Obama’s call to authorise ISIL warfare tests US Congress

WASHINGTON // Can a divided US Congress agree on a war strategy for Iraq and Syria? Barack Obama’s decision to seek authorisation for the battle against ISIL extremists will test that question.

After insisting for months that he has all the authority he needs to launch the airstrikes already under way against the radical Islamist group, Mr Obama reversed course and called for a new authorisation for the use of military force a day after his party lost control of the senate.

“The world needs to know we are united behind this effort and the men and women of our military deserve our clear and unified support,” Mr Obama said on Wednesday at the White House.

While some lawmakers of both parties have advocated an authorisation vote since the airstrikes began in August, passage of a resolution will expose political fault lines over how and whether the US should conduct another war in the Middle East.

“It’s going to be very messy,” said James Jeffrey, Mr Obama’s former ambassador to Iraq, now an analyst at the Washington Institute for Near East Policy. “They’re going to try to dictate specific tactics and strategies.”

Mr Jeffrey said the decision to seek an authorisation now — after saying for months it’s not needed — only weakens the hand of a president whose credibility on foreign policy matters has been undermined.

“The whole world thinks he wants to wimp out of war,” Mr Jeffrey said. “It’s another indication that he doesn’t want to own this,” he said of the battle against ISIL. “If you don’t want to own this, you’ve lost.”

Backing Down

Mr Obama first sought an authorisation from congress to launch strikes against Syrian government targets more than a year ago, after evidence surfaced that the regime of President Bashar Al Assad had used chemical weapons. He backed down weeks later, when Russia offered a plan to get Syria to surrender its chemical weapons and many in congress expressed opposition to airstrikes.

“There was no appetite on the Hill to become co-owners of the strategy toward Syria in 2013,” said PJ Crowley, a former state department spokesman in the Obama administration who is now a fellow at the Institute for Public Diplomacy and Global Communication at George Washington University.

The administration has said the current attacks are not targeting the Syrian regime.

Several lawmakers said on Wednesday that they welcomed Mr Obama’s decision to seek authorisation.

The senate foreign relations committee will hold hearings on the US role in Iraq and Syria next week.

Senator Robert Menendez, a Democrat, has said a congressional authorisation should be “appropriate in scope and duration to meet the threat and sustain the fight” without having an “indefinite duration”.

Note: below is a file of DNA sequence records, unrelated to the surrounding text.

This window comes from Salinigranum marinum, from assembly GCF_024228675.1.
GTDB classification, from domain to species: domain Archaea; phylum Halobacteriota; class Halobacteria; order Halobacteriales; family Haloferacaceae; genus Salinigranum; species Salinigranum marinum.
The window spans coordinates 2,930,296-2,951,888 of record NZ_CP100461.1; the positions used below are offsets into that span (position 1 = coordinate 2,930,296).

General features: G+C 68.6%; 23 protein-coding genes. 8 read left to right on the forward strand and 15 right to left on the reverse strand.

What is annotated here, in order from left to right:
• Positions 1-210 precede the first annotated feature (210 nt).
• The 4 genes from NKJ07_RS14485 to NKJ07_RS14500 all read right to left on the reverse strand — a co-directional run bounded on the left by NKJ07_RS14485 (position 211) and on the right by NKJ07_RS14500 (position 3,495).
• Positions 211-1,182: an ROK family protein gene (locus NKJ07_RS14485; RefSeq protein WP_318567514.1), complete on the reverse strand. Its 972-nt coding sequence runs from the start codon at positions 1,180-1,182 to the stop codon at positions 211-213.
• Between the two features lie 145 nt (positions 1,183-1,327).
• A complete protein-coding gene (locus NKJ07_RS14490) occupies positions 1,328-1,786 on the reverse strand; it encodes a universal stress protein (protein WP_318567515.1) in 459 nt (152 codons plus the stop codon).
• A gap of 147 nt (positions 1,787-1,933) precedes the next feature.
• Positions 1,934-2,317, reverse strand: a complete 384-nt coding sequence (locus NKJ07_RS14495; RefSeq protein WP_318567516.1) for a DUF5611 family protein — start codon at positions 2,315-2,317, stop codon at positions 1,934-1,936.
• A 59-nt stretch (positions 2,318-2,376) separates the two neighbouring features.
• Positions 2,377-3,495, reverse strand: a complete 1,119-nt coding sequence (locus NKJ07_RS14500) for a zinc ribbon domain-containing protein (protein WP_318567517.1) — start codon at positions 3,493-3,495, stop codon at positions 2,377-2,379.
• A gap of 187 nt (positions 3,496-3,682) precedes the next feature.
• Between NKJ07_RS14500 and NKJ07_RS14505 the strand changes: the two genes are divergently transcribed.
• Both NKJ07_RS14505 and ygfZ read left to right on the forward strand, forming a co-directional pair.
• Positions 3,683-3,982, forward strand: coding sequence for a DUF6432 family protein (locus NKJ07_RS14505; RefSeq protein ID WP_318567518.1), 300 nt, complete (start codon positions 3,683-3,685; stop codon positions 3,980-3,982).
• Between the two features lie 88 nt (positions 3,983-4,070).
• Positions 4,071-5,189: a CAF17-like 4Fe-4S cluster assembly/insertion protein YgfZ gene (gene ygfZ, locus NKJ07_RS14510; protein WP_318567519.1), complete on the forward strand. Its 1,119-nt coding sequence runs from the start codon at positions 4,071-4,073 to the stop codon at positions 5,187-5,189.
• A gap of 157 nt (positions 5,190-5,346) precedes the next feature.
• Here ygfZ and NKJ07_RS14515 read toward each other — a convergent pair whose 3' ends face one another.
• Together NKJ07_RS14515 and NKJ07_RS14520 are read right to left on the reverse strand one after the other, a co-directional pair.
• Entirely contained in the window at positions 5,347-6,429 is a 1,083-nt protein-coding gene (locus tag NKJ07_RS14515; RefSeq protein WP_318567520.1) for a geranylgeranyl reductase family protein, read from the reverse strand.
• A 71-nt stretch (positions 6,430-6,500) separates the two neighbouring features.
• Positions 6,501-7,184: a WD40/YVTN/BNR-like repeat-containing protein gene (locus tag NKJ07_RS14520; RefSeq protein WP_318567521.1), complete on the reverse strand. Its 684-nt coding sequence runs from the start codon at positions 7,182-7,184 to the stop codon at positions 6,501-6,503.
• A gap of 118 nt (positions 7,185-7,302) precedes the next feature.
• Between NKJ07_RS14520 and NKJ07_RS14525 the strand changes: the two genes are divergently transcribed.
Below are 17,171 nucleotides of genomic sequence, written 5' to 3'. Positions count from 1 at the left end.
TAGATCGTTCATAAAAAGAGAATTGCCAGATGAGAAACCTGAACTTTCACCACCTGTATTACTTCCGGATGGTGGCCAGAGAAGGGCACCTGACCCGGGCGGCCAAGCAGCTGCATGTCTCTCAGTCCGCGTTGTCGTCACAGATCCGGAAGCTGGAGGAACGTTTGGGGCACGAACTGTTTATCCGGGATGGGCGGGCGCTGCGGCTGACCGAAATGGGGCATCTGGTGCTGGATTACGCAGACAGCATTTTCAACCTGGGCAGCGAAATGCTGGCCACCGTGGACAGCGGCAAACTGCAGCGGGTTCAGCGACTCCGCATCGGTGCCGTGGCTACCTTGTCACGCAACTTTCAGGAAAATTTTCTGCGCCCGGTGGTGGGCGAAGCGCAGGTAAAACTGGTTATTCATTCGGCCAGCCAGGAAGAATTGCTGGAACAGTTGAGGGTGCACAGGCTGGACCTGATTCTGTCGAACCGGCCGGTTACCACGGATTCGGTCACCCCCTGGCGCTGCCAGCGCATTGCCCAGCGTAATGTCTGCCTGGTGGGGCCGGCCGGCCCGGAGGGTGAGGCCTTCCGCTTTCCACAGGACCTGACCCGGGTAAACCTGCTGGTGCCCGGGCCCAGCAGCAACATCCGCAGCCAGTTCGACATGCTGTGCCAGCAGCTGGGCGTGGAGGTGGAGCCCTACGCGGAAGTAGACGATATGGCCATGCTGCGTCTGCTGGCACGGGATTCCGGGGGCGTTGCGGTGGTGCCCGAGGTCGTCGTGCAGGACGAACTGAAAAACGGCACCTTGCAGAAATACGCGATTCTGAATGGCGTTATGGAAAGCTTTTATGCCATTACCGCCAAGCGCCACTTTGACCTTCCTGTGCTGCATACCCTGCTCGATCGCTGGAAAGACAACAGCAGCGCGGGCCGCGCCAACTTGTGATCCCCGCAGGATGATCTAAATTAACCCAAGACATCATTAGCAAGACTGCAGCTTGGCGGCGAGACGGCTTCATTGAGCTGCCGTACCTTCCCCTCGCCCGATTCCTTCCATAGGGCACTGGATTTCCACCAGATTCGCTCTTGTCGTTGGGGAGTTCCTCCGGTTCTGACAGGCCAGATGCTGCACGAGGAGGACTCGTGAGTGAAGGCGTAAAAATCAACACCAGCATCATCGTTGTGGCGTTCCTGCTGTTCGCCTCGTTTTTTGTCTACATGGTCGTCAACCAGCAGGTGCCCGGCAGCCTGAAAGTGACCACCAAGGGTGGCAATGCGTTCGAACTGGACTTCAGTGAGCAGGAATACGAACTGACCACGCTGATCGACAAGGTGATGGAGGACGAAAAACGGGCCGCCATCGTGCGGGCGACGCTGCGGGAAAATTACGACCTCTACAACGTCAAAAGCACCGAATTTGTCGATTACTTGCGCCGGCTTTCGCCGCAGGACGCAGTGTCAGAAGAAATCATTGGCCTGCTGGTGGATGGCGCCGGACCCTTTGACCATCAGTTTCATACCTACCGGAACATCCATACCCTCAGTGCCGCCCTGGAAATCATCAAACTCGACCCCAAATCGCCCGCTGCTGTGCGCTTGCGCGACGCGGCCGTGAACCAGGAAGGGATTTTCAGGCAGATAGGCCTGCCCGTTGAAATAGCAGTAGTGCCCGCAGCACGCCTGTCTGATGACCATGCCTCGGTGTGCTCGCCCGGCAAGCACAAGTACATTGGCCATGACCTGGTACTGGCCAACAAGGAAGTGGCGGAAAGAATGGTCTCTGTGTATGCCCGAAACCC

The authorisation may open splits within Mr Obama’s Democratic party. Many Democrats oppose any change that could open the way for putting US ground troops into the fight — a view Mr Obama has said he shares.

In September, legislators passed Mr Obama’s plan to arm and train Syrian rebels the administration approves as moderates. A number of Democrats were against that legislation.

Passing the resolution also will be difficult because of a divide between the political parties, with some Republicans pushing for a more robust US response that could include ground forces and the creation of a no-fly zone for the Assad regime.

Meeting on Friday

Senator Tim Kaine, a Democrat who was one of the first lawmakers to seek a new authorisation, introduced a measure in September that would authorise airstrikes while prohibiting the deployment of US ground troops and limiting the operation to a year.

While Mr Obama said the session of congress should take up an authorisation resolution this year, he acknowledged that the debate may take time and “carry over into the next congress”.

The president has invited congressional leaders from both parties to the White House on Friday, and one of the topics will be the situation in Iraq and Syria. The head of US Central Command, army general Lloyd Austin, will discuss how the fight against ISIL is going.

Mr Obama “needs an authorisation from congress”, said Jane Harman, a former Democratic member of the House of Representatives intelligence committee who is now president of the Wilson Center, a Washington policy research institute. “It needs more buy-in from the American people in case this gets ugly.”

While lawmakers may differ on the details of a resolution, “there is a deal to be had here”, she said.

Using Airstrikes

Mr Obama has approved airstrikes against the extremists who have seized swathes of Iraq and Syria. He has also deployed US military teams to assess and advise the Iraqi military.

He is carrying out the offensive under the use-of-force authorisation congress approved after the September 11 attacks, as well as under his constitutional powers as commander-in-chief.

“It’s too early to say” whether the US campaign against ISIL is succeeding, Mr Obama said on Wednesday. “It makes sense for us to make sure that the authorisation from congress reflects what we perceive to be not just our strategy over the next two or three months, but our strategy going forward,” he said.

* Bloomberg News

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